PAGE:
It all began in June 1998, when New York City Schools Chancellor Rudy Crew “found” $63 million in his supposedly cash-strapped budget, allowing him to prevent an expected $1,000 a year cut in teacher salaries.
Without Crew’s cash infusion, the city’s teacher union, the United Federation of Teachers, would have had to agree to Governor George Pataki’s proposal for charter schools in order to get the $1,000 a year out of state lawmakers. With Crew’s money, the charter school plan was defeated . . . and a credibility gap opened up for the city’s schools. Subsequent events have widened rather than closed that credibility gap.
Later that month, the Board of Education revoked the diplomas of 61 former high school students from the Eastern District Senior Academy in Brooklyn, after Special Commissioner of Investigations Ed Stancik learned the students were given credits for running errands for teachers, answering phones at a travel agency, and taking courses like bicycle repair and Whiffleball theory. Stancik’s report, called “How to Succeed Without Really Trying,” accuses Principal Marcia Brevot of inflating grades, excusing students from exams, and offering credits for easy courses.
Cheating on Tests
Although test scores in the city’s schools improved earlier this year, the New York Post noted in July that there was “reason to believe that the improvement was largely due to pure, old-fashioned cheating.” Reports from schools in The Bronx indicated that students were coached before taking the tests. Those reports came on the heels of an admission by the Board of Education that students who were likely to score poorly were excused form taking the tests.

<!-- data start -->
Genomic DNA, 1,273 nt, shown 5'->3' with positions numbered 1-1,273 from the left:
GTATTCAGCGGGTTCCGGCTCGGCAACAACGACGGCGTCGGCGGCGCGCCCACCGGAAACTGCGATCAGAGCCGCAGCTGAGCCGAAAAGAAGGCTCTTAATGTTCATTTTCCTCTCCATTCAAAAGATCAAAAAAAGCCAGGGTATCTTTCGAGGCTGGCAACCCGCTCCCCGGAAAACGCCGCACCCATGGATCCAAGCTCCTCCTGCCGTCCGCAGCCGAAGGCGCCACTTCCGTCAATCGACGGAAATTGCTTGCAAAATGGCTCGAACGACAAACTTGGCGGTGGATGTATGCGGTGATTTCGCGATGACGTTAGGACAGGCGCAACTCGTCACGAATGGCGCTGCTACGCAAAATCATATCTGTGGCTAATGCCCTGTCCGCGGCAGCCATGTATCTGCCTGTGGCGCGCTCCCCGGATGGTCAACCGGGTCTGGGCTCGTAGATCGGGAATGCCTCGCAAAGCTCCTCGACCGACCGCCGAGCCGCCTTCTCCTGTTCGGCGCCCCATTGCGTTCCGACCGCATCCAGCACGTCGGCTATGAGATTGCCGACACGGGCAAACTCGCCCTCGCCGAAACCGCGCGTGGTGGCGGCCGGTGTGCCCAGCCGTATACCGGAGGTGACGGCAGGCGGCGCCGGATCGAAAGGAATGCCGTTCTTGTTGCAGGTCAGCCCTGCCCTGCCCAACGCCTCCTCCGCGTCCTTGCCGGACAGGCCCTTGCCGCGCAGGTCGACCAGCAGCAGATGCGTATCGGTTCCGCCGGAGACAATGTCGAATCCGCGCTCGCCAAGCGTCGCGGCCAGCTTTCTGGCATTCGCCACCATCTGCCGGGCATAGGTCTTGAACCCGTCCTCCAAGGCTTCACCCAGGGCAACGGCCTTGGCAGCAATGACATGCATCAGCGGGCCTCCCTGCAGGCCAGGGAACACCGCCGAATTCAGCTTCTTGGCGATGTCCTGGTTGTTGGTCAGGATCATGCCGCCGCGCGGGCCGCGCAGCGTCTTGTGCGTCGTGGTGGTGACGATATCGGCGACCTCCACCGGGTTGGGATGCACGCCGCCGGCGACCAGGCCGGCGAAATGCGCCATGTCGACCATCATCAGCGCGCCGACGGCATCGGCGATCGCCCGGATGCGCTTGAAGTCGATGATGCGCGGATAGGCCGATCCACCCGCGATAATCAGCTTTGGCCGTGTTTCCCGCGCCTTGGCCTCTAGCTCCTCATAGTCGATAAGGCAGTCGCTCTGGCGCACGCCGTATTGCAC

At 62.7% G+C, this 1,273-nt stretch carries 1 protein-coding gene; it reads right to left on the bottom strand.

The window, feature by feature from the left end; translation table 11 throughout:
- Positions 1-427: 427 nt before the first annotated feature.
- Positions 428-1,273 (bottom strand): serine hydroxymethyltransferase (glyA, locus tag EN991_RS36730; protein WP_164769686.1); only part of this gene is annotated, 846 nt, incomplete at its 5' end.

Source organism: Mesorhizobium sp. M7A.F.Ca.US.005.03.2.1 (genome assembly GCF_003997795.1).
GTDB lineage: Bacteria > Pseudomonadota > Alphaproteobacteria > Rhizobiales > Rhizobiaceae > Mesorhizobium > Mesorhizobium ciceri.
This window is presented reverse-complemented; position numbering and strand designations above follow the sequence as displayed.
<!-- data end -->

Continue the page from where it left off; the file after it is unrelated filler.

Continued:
“$500 Million in Cooked School Books” was the headline on Bob McManus’s July 13 column in the New York Post, in which he described how enrollment figures for the city’s schools “are wholly unreliable.”
Enrollment figures, which determine how much state aid is sent from Albany and control resource allocation among schools, may be inflated by as much as 5 percent, according to an audit conducted last year. As McManus points out, “that’s the equivalent of $500 million in operating funds–or twice the sum Crew says is needed this year for emergency school repairs alone.”
Inflated Crime Figures
In September, one day after the Board of Education voted to increase the number of police officers in the city’s schools, Crew’s office announced a 15 percent decline in serious criminal offenses in those schools. While New Yorkers were trying to reconcile the two items, it was revealed that many of the 1,966 serious crimes reported by the board may not have been committed in the schools at all.
While Crew has an explanation for the discrepancy, “he’d be more believable,” notes a New York Post editorial, if his office hadn’t been repeatedly caught “torturing the truth” this year.